Loveless
During Borderlines I seek out depressing Eastern European movies that my local picture palaces would never dream of screening. So I’m always in the market for the latest by Andrey Zvyagintsev. His Elena (2011) was particularly bleak; I want to see how Loveless (2017) portrays today’s Russia. The plot also sounds a bit close to a notorious Christopher Morris sketch, Unflustered Parents, from his BBC Radio 1 show Blue Jam (1997 to 1999).
A Fantastic Woman
Billy Wilder watched Brief Encounter (1945) and wondered about the unseen character who lends Dr. Alec Harvey (Trevor Howard) his flat. What was his story? Then he made The Apartment (1960). Sebastián Lelio’s Gloria (2013) was inspired by Laura Branigan’s disco classic of the same name (1982). All together: “Will you marry for the money? Take a lover in the afternoon? Feel your innocence slipping away; don’t believe it’s coming back soon. And you really don’t remember? Oh, was it something that he said? Are the voices in your head calling, ‘Gloria?’ Gloria, don’t you think you’re falling? If everybody wants you, why isn’t anybody calllllling?” Now that’s a character description. It’s a Film4 regular. Lelio returns with A Fantastic Woman (2017), a big winner at the Berlin Film Festival. There have been many, many movies about gender identity. There are the ones you’ve heard of and the rest are plotted against deranged and exploitative, scattered beyond the Psycho (1960) to Dressed to Kill (1980) trend-line.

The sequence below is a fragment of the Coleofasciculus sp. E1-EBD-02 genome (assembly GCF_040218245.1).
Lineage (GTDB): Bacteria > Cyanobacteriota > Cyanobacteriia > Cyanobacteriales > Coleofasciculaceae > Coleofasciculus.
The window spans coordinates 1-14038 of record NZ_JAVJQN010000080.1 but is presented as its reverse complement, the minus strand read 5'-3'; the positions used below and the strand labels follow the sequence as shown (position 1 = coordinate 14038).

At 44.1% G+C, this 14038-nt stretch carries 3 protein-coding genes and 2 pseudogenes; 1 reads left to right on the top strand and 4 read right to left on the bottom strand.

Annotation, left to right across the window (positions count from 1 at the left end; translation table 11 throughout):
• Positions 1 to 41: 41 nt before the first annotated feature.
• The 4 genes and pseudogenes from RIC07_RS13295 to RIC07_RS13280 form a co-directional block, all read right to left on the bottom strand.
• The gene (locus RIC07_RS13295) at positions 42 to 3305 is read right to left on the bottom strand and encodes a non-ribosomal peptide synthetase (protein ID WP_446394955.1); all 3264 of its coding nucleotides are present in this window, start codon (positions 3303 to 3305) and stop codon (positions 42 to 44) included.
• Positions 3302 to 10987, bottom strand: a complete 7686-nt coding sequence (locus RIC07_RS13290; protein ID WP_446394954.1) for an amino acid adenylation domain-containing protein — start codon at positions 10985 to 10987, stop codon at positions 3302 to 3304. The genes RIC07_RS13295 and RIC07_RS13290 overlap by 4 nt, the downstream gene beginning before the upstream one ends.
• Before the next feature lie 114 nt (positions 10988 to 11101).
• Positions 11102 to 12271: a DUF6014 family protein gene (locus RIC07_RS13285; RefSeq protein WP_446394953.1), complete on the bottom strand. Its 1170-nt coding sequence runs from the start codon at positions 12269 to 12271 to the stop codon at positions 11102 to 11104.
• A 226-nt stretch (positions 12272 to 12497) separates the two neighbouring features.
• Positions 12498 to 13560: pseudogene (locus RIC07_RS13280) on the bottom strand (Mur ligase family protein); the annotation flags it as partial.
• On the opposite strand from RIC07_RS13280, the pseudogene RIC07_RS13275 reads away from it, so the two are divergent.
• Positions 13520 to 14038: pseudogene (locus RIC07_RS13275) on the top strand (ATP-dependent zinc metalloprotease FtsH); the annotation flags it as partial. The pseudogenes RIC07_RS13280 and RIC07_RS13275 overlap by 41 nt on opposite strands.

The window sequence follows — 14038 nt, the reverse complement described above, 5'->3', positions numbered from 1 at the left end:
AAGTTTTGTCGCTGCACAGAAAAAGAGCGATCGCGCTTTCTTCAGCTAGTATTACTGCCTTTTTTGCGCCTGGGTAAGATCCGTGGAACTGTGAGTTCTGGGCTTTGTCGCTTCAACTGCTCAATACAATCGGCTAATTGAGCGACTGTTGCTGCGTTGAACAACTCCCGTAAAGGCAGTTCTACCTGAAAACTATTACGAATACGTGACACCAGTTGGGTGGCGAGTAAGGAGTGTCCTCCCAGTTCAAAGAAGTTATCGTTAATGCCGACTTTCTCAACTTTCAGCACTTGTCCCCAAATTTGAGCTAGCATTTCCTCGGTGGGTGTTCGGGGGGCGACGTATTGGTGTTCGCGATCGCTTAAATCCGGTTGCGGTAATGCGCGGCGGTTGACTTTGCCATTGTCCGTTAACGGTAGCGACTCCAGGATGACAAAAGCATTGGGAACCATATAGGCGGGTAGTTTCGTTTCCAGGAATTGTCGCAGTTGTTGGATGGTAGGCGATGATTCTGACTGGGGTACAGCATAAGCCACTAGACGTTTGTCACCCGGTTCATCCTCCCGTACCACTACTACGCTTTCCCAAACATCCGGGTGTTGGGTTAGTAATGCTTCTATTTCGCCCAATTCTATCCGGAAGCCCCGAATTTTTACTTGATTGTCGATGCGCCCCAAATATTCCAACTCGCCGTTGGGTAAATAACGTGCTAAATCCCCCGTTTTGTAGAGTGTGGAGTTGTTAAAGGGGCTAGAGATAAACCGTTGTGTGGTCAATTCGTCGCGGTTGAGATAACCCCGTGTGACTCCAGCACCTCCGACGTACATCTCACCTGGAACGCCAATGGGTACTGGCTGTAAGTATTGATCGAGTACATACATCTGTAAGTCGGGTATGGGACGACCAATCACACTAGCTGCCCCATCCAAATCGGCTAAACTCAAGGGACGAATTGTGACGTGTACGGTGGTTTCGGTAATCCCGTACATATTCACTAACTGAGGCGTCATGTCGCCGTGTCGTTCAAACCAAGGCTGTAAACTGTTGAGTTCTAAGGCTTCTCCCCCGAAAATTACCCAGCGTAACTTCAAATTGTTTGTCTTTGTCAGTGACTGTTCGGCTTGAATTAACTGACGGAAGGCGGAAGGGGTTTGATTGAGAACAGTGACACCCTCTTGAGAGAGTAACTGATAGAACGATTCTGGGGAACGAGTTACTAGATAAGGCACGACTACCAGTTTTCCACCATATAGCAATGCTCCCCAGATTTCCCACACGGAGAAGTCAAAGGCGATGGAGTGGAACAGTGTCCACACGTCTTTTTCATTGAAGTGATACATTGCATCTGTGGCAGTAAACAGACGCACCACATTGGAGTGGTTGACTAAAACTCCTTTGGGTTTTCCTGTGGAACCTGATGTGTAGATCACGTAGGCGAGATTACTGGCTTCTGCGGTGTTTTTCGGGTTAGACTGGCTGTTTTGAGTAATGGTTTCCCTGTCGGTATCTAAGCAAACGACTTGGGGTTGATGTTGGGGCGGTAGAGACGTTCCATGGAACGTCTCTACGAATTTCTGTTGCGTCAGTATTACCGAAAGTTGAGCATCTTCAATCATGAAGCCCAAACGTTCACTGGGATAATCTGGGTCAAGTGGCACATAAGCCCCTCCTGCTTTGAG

Lean on Pete
Andrew Haigh directed 45 Years (2015) – in my opinion the smartest British movie this century – so I am looking forward, quietly, to Lean on Pete (2017). I notice that it stars Steve Buscemi and Chloë Sevigny. Before her name grew an umlaut Chloe Sevigny’s second movie, Trees Lounge (1996), was Steve Buscemi’s first movie as director. He was an alcoholic who worked an ice cream van; she wore leggings and hung out. In 1994 Jay McInerney took seven pages in The New Yorker to call Sevigny “the coolest girl in the world”. Buscemi was still a bit cool because he’d played Mr. Pink in Reservoir Dogs (1992). Trees Lounge wasn’t that great – it took me two goes to realise I’d already seen it – but it was the mid-1990s, the internet was coming closer and the World was getting ready to party like it was 1999. Lean on Pete will be their second movie together.